“Victory”

Julian Stockwin

I love the Kydd series, but this one focuses too much on the setpiece Battle of Trafalger scenes and too little on Kydd and his friend Renzi.  Stockwin spent half  of this book not on his main characters but with a midshipman aboard Nelson’s “Victory”: I enjoyed the other half.  Still, given the excellence of its predecessors I  eagerly await the next Kydd book.

“Invasion”

Julian Stockwin

I was really looking forward to this book, since nearly all the books in the Thomas Kydd series have, like the previous one, been consistently excellent.  Sadly, this one is a disappointment.  Kydd and his friend Nicholas Renzi get involved with Robert Fulton’s work on the submarine, both undercover in France and in England.  The largely factual history of Fulton’s experiments are interesting, but I wanted to see Kydd and Renzi develop further.  This one just doesn’t move the series along.

“The Privateer’s Revenge”

Julian Stockwin

Following the heartbreaking end to “The Admiral’s Daughter”, Stockwin’s up-from-the-ranks hero Thomas Kydd is severely depressed.  A scandal has ended his navel career.  We know that the hero of a series won’t be killed, but here Stockwin heaps so much trouble on Kydd’s shoulders that it seems death might be preferable.

Anyone looking for a lot of action might be disappointed in this volume in the series, but I enjoyed it a lot.  It bears Stockwin’s hallmark: consistent quality.  I just wish he’d write faster.

“The Admiral’s Daughter”

Julian Stockwin

In this, the latest in Stockwin’s Kydd series, war has once again broken out with France and Kydd has been assigned to patrol the coast of England in search of privateers and smugglers. The coast itself becomes a character. It’s an unusual environment as well as good example of Stockwin’s ability to come up with fresh ideas within the “fighting sail” genre.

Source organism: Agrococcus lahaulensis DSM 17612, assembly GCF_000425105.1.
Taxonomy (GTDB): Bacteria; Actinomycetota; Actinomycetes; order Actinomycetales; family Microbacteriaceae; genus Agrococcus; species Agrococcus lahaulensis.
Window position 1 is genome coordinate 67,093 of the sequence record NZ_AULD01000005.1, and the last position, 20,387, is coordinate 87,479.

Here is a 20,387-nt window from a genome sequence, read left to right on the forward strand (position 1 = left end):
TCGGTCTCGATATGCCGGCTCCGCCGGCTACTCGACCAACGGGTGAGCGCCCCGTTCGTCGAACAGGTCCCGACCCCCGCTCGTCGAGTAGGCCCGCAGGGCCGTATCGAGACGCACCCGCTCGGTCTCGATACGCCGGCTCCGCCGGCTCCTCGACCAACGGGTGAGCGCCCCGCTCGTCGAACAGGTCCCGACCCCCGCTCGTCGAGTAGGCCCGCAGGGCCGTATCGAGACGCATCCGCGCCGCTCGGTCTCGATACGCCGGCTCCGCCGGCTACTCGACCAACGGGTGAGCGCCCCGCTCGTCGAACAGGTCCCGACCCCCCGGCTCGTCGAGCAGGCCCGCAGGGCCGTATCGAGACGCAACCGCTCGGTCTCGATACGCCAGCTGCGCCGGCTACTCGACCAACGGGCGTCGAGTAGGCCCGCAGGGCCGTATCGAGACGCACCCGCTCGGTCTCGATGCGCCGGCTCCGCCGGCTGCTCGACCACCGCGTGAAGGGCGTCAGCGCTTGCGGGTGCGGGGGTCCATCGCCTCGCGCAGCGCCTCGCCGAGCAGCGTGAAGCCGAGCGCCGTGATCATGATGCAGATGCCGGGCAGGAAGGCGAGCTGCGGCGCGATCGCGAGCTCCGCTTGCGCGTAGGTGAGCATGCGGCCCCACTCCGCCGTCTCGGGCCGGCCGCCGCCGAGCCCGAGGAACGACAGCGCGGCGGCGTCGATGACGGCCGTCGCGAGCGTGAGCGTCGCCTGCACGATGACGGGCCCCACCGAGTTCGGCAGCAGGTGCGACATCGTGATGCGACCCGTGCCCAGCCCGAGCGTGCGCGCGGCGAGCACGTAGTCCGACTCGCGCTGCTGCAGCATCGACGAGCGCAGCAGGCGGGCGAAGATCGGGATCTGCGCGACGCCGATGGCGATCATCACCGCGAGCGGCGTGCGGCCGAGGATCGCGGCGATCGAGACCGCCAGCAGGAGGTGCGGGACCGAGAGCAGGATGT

Stockwin’s books aren’t all storm and cannon fire. In this novel Kydd’s social advancement seems assured when he reaches an “understanding” with his admiral’s daughter but eventually he must decide whether he values love more than status.

As usual with the Kydd books, I read this one quickly and am eagerly awaiting the next one.

“Tenacious”

Julian Stockwin

Stockwin’s hero, Thomas Kydd, here begins to feel ambition but finds that it does not necessarily lead to fame; he then faces doubt about whether he’s a mere glory seeker. Meanwhile his friend Renzi must choose between his high-born inheritance or his naval life. “Tenacious” includes actions seldom seen in “fighting sail” books: the Battle of the Nile and – with a description worthy of Bernard Cornwell, the Siege of Acre.

Unusually for a book in this genre, Stockwin’s characters continue to develop.

“Quarterdeck”

Julian Stockwin

This is the first book in Stockwin’s Kydd series in which Thomas Kydd is an officer. In it, Kydd – a former pressed sailor – struggles to find his place socially with his friend Renzi as his Professor Henry Higgins

This is a good book, devoted more to manners and personal conflict than action. Part of the story revolves around Kydd’s exposure to the new US Navy; he is tempted by their more egalitarian style.

I have some concern that the sailor’s-eye view that distinguished this series will no longer be present, but the book does move the series and its characters forward.

“Mutiny”

Julian Stockwin

Tom Kydd is master’s mate on a frigate at the beginning of this, the fourth in Stockwin’s excellent wooden ships and iron men series. Kydd courts a married woman, takes part in a secret mission to Venice, gets involved in a fleet mutiny, and fights in a major naval battle. Action, characterization, setting, and technical detail are all present in generous quantities.

This may be the best book ever written in this genre, Patrick O’Brian not excepted.

“Artemis”

Julian Stockwin

This is the second of Stockwin’s novels about British sailor Thomas Kydd. “Artemis”, Kydd’s new ship, is a frigate with an aggressive captain. After a battle early in the book Kydd goes home to help his family but discovers that he is no longer the wigmaker who was pressed into service; he has become a sailor and he misses the sea. He returns to “Artemis” as it’s leaving on a journey to India and China, a journey that will ultimately lead to the South Pacific and Cape Horn.

In some ways this is a typical novel about the 19th century Royal Navy, but Stockwin’s focus on a somewhat naive sailor rather than on an officer distinguishes it from the pack.